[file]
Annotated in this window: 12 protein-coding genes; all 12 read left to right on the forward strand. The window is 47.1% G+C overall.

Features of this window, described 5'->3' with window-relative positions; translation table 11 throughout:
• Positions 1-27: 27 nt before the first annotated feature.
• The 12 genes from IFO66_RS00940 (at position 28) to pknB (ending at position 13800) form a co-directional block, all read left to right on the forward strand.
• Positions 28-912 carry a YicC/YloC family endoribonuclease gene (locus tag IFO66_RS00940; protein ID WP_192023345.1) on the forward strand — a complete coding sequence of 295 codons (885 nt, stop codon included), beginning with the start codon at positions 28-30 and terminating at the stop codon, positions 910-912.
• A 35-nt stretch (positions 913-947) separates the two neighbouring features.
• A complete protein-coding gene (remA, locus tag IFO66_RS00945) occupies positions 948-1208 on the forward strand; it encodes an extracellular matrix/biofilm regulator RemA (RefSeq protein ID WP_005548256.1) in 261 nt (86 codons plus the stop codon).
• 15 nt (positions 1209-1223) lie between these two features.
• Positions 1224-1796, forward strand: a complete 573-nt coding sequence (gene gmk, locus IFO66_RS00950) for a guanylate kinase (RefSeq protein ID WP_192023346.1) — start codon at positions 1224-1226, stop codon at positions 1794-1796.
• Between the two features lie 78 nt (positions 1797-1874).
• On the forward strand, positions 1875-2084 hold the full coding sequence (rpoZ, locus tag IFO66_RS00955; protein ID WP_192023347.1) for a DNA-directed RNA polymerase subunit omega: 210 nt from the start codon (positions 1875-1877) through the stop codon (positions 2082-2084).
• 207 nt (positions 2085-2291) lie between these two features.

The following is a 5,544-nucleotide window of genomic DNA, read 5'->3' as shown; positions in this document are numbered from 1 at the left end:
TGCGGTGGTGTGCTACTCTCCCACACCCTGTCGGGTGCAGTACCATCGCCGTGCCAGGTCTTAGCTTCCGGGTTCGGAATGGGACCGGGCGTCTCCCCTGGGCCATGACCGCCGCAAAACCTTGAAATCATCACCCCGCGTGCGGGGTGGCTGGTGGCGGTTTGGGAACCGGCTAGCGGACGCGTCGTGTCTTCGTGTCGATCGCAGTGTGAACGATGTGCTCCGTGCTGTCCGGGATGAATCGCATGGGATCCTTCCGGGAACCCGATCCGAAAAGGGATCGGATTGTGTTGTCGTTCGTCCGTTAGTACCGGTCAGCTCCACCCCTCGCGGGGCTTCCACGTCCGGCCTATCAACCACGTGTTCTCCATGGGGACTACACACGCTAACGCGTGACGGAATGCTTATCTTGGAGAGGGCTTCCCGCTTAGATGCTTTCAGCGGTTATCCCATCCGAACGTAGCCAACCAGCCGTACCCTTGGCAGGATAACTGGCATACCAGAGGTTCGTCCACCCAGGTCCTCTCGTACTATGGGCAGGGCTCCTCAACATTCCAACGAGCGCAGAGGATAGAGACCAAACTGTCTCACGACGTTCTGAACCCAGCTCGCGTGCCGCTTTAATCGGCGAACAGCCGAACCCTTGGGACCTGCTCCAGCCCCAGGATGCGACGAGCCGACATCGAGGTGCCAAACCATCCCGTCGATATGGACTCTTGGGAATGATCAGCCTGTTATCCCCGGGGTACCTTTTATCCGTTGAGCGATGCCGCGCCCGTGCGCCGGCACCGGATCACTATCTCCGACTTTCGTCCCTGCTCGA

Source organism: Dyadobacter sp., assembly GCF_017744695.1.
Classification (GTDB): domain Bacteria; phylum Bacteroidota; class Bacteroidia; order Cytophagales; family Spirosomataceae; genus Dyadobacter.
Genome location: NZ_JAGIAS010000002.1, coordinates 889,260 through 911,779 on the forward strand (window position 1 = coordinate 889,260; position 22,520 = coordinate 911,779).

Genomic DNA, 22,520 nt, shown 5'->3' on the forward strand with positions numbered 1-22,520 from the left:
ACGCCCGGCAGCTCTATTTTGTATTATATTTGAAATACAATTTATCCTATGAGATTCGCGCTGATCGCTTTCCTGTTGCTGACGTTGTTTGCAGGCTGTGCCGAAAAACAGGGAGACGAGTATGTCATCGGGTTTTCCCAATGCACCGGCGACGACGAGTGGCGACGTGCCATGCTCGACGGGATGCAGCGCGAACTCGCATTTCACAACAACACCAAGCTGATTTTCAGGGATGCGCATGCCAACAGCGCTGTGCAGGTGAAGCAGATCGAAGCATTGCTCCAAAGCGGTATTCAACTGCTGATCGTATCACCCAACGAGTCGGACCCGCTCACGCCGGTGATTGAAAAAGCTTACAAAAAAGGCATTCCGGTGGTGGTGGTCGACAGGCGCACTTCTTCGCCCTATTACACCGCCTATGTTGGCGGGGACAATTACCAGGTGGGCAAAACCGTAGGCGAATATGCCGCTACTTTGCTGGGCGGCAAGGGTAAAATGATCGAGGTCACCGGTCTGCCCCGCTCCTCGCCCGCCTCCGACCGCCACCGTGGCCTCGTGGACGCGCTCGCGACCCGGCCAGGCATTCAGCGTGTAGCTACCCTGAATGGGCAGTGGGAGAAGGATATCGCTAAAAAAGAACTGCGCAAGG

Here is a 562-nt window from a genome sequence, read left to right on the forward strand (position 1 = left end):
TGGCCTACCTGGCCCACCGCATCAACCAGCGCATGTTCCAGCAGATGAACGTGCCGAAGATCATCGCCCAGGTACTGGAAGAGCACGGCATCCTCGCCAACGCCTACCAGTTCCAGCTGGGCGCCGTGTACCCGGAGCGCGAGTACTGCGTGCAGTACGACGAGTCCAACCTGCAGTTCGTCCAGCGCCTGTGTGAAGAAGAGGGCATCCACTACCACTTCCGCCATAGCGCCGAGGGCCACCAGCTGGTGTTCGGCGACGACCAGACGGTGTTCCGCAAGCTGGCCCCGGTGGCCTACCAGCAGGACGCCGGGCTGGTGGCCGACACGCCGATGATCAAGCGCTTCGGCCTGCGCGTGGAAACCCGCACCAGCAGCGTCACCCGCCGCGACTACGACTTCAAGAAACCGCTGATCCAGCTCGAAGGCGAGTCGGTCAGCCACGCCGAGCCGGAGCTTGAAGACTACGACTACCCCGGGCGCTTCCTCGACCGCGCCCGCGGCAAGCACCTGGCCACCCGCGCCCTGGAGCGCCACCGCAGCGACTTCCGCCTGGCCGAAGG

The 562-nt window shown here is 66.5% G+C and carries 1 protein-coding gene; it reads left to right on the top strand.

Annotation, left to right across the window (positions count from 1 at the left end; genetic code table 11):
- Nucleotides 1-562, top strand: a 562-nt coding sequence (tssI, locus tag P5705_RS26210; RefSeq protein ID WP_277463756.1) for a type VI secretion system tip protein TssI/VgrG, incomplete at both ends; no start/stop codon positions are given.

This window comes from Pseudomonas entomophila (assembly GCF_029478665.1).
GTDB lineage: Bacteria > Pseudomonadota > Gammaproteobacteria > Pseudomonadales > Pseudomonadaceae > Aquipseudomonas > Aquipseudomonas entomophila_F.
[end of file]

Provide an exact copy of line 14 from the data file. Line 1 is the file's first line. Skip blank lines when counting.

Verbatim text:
TGCGGTGGTGTGCTACTCTCCCACACCCTGTCGGGTGCAGTACCATCGCCGTGCCAGGTCTTAGCTTCCGGGTTCGGAATGGGACCGGGCGTCTCCCCTGGGCCATGACCGCCGCAAAACCTTGAAATCATCACCCCGCGTGCGGGGTGGCTGGTGGCGGTTTGGGAACCGGCTAGCGGACGCGTCGTGTCTTCGTGTCGATCGCAGTGTGAACGATGTGCTCCGTGCTGTCCGGGATGAATCGCATGGGATCCTTCCGGGAACCCGATCCGAAAAGGGATCGGATTGTGTTGTCGTTCGTCCGTTAGTACCGGTCAGCTCCACCCCTCGCGGGGCTTCCACGTCCGGCCTATCAACCACGTGTTCTCCATGGGGACTACACACGCTAACGCGTGACGGAATGCTTATCTTGGAGAGGGCTTCCCGCTTAGATGCTTTCAGCGGTTATCCCATCCGAACGTAGCCAACCAGCCGTACCCTTGGCAGGATAACTGGCATACCAGAGGTTCGTCCACCCAGGTCCTCTCGTACTATGGGCAGGGCTCCTCAACATTCCAACGAGCGCAGAGGATAGAGACCAAACTGTCTCACGACGTTCTGAACCCAGCTCGCGTGCCGCTTTAATCGGCGAACAGCCGAACCCTTGGGACCTGCTCCAGCCCCAGGATGCGACGAGCCGACATCGAGGTGCCAAACCATCCCGTCGATATGGACTCTTGGGAATGATCAGCCTGTTATCCCCGGGGTACCTTTTATCCGTTGAGCGATGCCGCGCCCGTGCGCCGGCACCGGATCACTATCTCCGACTTTCGTCCCTGCTCGA